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let's blame the rape victim

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  • Former MemberFormer Member Posts: 1,876,324 The Mix Honorary Guru
    Fiend_85 wrote: »

    Thanks for link. I hope they launch a clearer campaign without the mixed messages.
  • Former MemberFormer Member Posts: 1,876,324 The Mix Honorary Guru
    Its tough, because from the point of view of the fuzz, they don't want people drinking to excess anyway.
  • Former MemberFormer Member Posts: 1,876,324 The Mix Honorary Guru
    Fiend_85 wrote: »
    Its tough, because from the point of view of the fuzz, they don't want people drinking to excess anyway.

    Yeah I agree. But it seems lazy and unnecessary to throw rape into their 'drink responsibly' message.
  • Former MemberFormer Member Posts: 1,876,324 The Mix Honorary Guru
    I think only people who haven't experienced rape would have liked the campaign.
  • Former MemberFormer Member Posts: 1,876,324 The Mix Honorary Guru
    Randomgirl wrote: »
    I think only people who haven't experienced rape would have liked the campaign.

    I haven't experienced rape and hated the campaign.

    It's just difference of opinions but do think it has been underestimated in this debate how damaging the messages in this campaign are to victims of rape and sexual assault.
  • Indrid ColdIndrid Cold Warming up? Posts: 16,688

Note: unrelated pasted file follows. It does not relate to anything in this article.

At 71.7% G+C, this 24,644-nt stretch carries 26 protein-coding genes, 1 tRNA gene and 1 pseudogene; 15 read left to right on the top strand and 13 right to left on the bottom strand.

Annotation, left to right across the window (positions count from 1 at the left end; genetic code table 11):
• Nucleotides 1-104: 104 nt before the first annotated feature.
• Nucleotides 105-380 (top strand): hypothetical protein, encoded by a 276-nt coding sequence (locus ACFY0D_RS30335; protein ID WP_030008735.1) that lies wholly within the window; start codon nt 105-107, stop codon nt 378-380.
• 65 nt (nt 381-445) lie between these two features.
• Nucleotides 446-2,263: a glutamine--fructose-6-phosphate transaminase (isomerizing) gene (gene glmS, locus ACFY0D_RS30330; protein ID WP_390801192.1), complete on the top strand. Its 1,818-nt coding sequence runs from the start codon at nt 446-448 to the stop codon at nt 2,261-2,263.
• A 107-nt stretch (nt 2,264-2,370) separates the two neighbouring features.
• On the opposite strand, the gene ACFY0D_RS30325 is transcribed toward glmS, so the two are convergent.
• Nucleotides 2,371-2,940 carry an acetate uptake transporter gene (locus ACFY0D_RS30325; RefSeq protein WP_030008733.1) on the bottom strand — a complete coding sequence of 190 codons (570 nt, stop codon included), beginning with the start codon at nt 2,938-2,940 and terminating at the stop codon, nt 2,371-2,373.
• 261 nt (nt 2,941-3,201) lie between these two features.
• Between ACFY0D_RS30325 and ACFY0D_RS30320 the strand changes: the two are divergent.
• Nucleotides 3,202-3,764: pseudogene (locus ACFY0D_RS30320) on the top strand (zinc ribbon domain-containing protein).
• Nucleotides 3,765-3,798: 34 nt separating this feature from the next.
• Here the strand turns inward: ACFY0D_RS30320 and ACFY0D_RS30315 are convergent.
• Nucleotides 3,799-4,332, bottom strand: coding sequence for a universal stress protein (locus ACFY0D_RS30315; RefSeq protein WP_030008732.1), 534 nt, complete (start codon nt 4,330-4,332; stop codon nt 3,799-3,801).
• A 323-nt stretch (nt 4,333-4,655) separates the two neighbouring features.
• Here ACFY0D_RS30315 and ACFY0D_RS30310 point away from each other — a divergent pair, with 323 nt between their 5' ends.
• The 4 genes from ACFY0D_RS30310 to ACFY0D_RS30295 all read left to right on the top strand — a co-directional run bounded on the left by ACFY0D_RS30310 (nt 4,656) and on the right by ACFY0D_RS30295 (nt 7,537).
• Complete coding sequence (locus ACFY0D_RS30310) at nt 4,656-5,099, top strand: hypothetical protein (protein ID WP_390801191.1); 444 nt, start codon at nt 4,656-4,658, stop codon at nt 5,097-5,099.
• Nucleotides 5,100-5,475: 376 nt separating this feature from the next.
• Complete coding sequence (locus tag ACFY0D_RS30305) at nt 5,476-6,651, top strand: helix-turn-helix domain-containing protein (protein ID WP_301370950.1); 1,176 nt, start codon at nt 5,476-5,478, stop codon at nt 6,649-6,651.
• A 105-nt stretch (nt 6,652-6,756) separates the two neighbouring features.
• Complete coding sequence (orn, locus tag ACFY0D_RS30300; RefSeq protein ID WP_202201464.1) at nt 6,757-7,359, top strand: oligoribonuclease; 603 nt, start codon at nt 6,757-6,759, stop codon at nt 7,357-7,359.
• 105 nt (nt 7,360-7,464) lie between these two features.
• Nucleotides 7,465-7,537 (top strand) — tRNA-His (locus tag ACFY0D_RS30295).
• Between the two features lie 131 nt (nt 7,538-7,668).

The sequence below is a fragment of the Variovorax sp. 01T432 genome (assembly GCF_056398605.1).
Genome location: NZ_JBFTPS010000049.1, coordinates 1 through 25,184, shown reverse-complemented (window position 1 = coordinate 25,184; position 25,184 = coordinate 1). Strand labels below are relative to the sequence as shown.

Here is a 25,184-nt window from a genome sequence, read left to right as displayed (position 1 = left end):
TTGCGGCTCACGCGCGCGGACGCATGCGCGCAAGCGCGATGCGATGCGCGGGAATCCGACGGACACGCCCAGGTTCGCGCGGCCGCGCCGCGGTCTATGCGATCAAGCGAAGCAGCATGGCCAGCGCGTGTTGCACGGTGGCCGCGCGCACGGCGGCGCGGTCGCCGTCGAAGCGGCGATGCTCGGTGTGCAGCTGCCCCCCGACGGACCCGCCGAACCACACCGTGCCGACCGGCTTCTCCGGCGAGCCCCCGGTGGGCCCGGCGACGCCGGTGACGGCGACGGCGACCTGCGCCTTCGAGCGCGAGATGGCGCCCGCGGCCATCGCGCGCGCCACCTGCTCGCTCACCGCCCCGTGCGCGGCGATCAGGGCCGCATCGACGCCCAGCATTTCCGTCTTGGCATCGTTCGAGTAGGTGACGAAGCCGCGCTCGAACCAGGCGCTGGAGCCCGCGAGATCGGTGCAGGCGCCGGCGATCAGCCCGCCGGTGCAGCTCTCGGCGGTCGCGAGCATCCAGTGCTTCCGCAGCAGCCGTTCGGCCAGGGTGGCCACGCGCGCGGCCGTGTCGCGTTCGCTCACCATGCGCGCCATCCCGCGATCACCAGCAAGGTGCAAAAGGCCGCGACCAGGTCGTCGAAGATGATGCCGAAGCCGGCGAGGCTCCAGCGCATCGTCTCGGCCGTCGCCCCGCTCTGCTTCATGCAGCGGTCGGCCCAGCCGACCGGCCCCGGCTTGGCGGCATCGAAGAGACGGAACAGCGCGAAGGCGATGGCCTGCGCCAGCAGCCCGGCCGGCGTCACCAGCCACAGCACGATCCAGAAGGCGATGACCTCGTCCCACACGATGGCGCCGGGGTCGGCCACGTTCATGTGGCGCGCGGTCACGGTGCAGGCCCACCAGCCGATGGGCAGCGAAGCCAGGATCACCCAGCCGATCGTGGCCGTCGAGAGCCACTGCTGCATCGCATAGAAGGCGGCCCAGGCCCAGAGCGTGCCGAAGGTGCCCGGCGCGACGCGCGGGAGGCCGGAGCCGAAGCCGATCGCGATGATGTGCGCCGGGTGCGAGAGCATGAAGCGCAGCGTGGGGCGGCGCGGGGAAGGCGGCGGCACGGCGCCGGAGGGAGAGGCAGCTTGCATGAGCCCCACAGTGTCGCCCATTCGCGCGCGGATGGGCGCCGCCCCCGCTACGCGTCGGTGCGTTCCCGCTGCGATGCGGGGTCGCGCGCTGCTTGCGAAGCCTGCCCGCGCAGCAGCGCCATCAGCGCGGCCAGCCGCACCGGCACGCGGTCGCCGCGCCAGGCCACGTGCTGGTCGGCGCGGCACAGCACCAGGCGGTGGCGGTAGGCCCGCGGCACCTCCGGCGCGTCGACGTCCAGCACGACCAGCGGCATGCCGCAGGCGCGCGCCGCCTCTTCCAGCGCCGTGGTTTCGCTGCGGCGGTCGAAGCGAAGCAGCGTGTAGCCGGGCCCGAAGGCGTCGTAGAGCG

I still can't think of a way to say the same thing without risk of bothering somebody traumatised. Let's hope they can.
  • Indrid ColdIndrid Cold Warming up? Posts: 16,688
    Fiend_85 wrote: »
    This kind of thing is good as a joke, but I sincerely doubt even one person who could potentially do any of these things would be dissuaded by reading it.
    Don't tell Dora that, but saying "Don't steal, thief" doesn't prevent thefts.
  • Former MemberFormer Member Posts: 1,876,324 The Mix Honorary Guru
    Well I think everyone is pleased with the outcome here :) personally, lets get on to talking about much nicer subjects. Really enjoying the olympics!!
  • Former MemberFormer Member Posts: 1,876,324 The Mix Honorary Guru
    :confused:okay
  • Former MemberFormer Member Posts: 1,876,324 The Mix Honorary Guru
    :confused:okay

    I was just frustrated with the huge amount of kneejerk this topic brings up.
  • Former MemberFormer Member Posts: 1,876,324 The Mix Honorary Guru
    ShyBoy wrote: »
    I was just frustrated with the huge amount of kneejerk this topic brings up.

    Better than being a society that isn't bothered, surely?
  • Former MemberFormer Member Posts: 1,876,324 The Mix Honorary Guru
    When you have one room of people who sit down and just read, not talking, and another room of people who just shout, with the loudest being the only that can be heard, I'd rather save my ears. The thing is, you can probably tell, we all care about this issue. It hits home in a very deep way whether you are a man or a woman.

    I probably shouldn't have posted what I did, but since it's an emotive topic it got the better of me.